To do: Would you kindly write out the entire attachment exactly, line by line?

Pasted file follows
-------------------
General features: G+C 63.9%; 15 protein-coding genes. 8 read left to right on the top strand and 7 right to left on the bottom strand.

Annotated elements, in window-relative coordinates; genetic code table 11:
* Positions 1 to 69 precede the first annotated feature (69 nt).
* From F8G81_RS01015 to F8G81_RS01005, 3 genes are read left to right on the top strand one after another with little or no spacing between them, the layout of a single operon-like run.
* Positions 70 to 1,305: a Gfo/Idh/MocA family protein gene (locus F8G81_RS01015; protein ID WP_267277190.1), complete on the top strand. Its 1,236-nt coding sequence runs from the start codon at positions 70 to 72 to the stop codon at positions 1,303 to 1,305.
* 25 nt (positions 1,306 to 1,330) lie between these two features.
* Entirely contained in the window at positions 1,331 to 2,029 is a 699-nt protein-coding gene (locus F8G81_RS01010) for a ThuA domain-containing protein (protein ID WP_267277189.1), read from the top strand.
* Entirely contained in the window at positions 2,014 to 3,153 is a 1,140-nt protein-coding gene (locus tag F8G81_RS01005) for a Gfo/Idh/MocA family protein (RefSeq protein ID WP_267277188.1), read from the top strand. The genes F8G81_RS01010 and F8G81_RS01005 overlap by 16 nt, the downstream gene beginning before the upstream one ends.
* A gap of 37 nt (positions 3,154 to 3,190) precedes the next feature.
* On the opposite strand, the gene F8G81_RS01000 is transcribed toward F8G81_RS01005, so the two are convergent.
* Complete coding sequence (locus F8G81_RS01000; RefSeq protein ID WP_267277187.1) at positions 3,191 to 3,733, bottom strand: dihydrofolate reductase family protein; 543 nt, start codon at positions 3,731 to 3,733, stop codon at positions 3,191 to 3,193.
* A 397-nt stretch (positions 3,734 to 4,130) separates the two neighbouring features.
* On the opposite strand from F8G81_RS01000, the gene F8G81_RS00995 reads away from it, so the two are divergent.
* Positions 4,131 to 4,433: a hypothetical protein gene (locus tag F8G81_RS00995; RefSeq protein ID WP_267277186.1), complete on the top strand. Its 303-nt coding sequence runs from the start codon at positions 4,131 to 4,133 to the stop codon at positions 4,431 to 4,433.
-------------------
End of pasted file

General features: G+C 63.9%; 15 protein-coding genes. 8 read left to right on the top strand and 7 right to left on the bottom strand.

Annotated elements, in window-relative coordinates; genetic code table 11:
* Positions 1 to 69 precede the first annotated feature (69 nt).
* From F8G81_RS01015 to F8G81_RS01005, 3 genes are read left to right on the top strand one after another with little or no spacing between them, the layout of a single operon-like run.
* Positions 70 to 1,305: a Gfo/Idh/MocA family protein gene (locus F8G81_RS01015; protein ID WP_267277190.1), complete on the top strand. Its 1,236-nt coding sequence runs from the start codon at positions 70 to 72 to the stop codon at positions 1,303 to 1,305.
* 25 nt (positions 1,306 to 1,330) lie between these two features.
* Entirely contained in the window at positions 1,331 to 2,029 is a 699-nt protein-coding gene (locus F8G81_RS01010) for a ThuA domain-containing protein (protein ID WP_267277189.1), read from the top strand.
* Entirely contained in the window at positions 2,014 to 3,153 is a 1,140-nt protein-coding gene (locus tag F8G81_RS01005) for a Gfo/Idh/MocA family protein (RefSeq protein ID WP_267277188.1), read from the top strand. The genes F8G81_RS01010 and F8G81_RS01005 overlap by 16 nt, the downstream gene beginning before the upstream one ends.
* A gap of 37 nt (positions 3,154 to 3,190) precedes the next feature.
* On the opposite strand, the gene F8G81_RS01000 is transcribed toward F8G81_RS01005, so the two are convergent.
* Complete coding sequence (locus F8G81_RS01000; RefSeq protein ID WP_267277187.1) at positions 3,191 to 3,733, bottom strand: dihydrofolate reductase family protein; 543 nt, start codon at positions 3,731 to 3,733, stop codon at positions 3,191 to 3,193.
* A 397-nt stretch (positions 3,734 to 4,130) separates the two neighbouring features.
* On the opposite strand from F8G81_RS01000, the gene F8G81_RS00995 reads away from it, so the two are divergent.
* Positions 4,131 to 4,433: a hypothetical protein gene (locus tag F8G81_RS00995; RefSeq protein ID WP_267277186.1), complete on the top strand. Its 303-nt coding sequence runs from the start codon at positions 4,131 to 4,133 to the stop codon at positions 4,431 to 4,433.